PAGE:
Sibling Relationships and Family Rules – Helping Everyone Get Along
Information compiled by Linda N. Stuhlman, Early Education and Care Consultant for Parent Workshop
It is the role of parents to teach children how to get along by establishing rules about behavior and by encouraging children to be responsible within their families. Although infants, toddlers, and preschoolers are not developmentally ready to be responsible for their own behavior and need constant adult guidance, a baseline is established. Once a child feels secure in their family relationships and protected by the adults in their lives, a child will learn from others outside the family.
Milestones in emotional development:
- Infants: bonding/attachment, trust, exploring the world
- Toddlers: autonomy/independence; self-help frustration, testing limits
- Preschoolers: initiative, self-regulation, learning to get along with others, development of imagination
Family Rules and Routines (parents please discuss and agree!)
- Do what is the right thing morally. Examples: Tell the truth. Be kind and helpful to each other.
- Determine what your values are. Examples: If education is important, then homework should be done. If saving money is important, let the children know how they can help.
- Establish health and safety standards. Examples: Eat breakfast. Ask permission before you go somewhere.
- Express emotions so that feelings and bodies are not hurt. Examples: No breaking things or hitting things when we are angry. Use words when upset. Use deep breathing.
- Establish rules about respect, sharing, neatness, and manners. Examples: Treat each other with respect. No yelling, hitting, name calling or put downs. No arguing with parents. Ask permission before you use something that doesn’t belong to you. Put things away that you take out. Eat at the table.
- Accept feelings.
- Consider that you need to respond to the message of the
- behavior rather than the behavior itself.
- Avoid telling children to deal totally on their own with fighting.
- Don’t ignore tension between siblings.
- Help preschoolers with the birth of a new baby.
- Make peace with your own siblings.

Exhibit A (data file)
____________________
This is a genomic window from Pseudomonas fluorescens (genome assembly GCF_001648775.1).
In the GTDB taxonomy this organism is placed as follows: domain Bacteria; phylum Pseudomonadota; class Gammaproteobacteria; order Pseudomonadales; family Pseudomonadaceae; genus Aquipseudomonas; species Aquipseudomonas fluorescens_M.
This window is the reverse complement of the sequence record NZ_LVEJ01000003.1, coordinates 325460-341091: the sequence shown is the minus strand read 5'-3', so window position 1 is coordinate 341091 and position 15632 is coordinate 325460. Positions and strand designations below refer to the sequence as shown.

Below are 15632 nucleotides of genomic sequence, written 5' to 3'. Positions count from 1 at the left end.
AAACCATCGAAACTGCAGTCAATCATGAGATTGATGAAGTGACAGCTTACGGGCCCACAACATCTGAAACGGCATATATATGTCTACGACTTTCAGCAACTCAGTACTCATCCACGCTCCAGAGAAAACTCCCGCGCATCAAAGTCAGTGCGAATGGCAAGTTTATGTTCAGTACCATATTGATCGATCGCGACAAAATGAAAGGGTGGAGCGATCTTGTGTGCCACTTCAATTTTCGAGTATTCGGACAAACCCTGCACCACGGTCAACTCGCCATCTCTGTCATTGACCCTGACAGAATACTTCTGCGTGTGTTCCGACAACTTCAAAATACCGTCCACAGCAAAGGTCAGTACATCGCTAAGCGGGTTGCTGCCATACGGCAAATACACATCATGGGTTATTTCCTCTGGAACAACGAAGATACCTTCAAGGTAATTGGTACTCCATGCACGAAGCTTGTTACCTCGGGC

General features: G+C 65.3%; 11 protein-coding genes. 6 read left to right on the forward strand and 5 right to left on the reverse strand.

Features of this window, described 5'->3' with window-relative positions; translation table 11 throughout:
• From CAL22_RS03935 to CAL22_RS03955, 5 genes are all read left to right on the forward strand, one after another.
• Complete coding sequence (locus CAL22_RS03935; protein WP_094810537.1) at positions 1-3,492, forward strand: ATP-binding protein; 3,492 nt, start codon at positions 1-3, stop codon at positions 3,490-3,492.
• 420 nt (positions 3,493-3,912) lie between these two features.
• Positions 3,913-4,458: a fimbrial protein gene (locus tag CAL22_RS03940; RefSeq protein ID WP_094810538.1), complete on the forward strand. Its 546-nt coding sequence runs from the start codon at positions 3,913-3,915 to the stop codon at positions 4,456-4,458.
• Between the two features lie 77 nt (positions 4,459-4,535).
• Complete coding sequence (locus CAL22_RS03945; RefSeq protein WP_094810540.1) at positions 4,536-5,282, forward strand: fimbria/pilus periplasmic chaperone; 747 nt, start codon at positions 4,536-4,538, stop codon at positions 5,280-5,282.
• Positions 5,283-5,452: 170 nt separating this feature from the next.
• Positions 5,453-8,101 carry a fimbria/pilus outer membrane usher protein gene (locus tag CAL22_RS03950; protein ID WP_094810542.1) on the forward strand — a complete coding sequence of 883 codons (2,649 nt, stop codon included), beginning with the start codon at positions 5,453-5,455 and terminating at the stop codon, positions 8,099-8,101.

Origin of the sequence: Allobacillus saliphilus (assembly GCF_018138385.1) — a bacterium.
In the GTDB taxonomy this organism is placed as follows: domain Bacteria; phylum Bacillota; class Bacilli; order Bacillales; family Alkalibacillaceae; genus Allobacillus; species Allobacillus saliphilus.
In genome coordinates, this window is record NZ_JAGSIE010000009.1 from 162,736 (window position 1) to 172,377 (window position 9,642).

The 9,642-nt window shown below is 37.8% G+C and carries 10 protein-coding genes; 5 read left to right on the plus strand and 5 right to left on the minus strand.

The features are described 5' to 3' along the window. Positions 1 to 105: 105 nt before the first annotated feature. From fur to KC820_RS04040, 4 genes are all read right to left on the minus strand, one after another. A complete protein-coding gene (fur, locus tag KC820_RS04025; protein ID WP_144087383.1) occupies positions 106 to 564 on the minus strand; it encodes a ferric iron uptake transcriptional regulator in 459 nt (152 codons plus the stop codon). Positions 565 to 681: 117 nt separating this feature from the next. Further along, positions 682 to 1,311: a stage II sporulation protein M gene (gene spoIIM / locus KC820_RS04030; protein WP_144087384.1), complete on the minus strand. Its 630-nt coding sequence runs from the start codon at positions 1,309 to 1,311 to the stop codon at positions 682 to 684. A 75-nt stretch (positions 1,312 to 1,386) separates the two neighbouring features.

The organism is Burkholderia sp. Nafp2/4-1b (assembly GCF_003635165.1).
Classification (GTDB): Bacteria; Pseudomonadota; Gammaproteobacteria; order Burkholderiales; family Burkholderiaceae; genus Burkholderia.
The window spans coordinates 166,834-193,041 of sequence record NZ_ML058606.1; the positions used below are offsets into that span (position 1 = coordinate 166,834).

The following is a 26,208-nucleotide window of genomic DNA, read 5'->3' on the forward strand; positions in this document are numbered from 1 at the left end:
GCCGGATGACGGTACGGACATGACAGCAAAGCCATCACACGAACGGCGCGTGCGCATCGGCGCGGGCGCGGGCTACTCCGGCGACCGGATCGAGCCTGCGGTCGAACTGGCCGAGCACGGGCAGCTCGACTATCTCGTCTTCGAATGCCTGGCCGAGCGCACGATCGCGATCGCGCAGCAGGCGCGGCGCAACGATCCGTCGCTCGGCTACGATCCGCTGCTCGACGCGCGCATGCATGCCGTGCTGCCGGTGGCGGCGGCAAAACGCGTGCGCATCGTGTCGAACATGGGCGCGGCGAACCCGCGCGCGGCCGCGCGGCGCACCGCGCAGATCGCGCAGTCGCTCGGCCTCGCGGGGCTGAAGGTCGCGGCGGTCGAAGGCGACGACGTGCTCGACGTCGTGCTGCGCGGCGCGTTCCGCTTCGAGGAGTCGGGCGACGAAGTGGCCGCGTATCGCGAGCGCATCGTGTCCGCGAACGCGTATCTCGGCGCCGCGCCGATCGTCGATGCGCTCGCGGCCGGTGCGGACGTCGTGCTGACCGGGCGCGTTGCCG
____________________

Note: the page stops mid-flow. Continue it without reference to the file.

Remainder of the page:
- Give each child time and space
- Encourage individuality and uniqueness.
- Provide private space for each child.
- Schedule some time with each child.
- Children know they get attention when they fight
- Children need some control over their daily lives.
- Avoid casting roles
- Children put labels on themselves when they hear themselves described a certain way over and over.
- Avoid calling child bad when it is their behavior that is mistaken. Help them know what to do by teaching appropriate behavior.
- Resist urge to compare
- Avoid “why aren’t you like your brother?”
- Find nice things to say about every child’s progress
- Different rules for different children.
- Deal with fighting
- The goal is to help children learn to do on their own.
- Avoid demanding “you stop fighting right now!”
- Avoid the blame game, instead describe what you see or feel,
- what needs to be done, what you hope will happen.
- Older preschoolers and school age children can be taught to use conflict resolution steps 1.each child tells his story; other child restates what heard 2.children think of a solution 3.children agree to a solution and make a plan.
When to worry about sibling relationships
- When a child hurts his/her sibling
- Children who plan to hurt or destroy
- Children who exert excessive control over siblings
- When children who fight at home also fight at school
Where to go to get help
- Child and Family Agency, Essex, 1-860-767-0147
- Early Childhood Consultation Project, 203-235-2815
- Help Me Grow: www.ct.gov/ctf, 1-800-505-7000
- Kidsteps: www.sarah-inc.org (go to services sidebar), Madison, 203-318-3692
- Pediatrician, will review history and do referrals to private therapists
- Yale Conduct Clinic www.yale.edu/childconductclinic, 203-432-9993
More information or more suggestions for resources and referrals is available by calling Linda N. Stuhlman, 669-7246 or Kim Brown, 664-6501.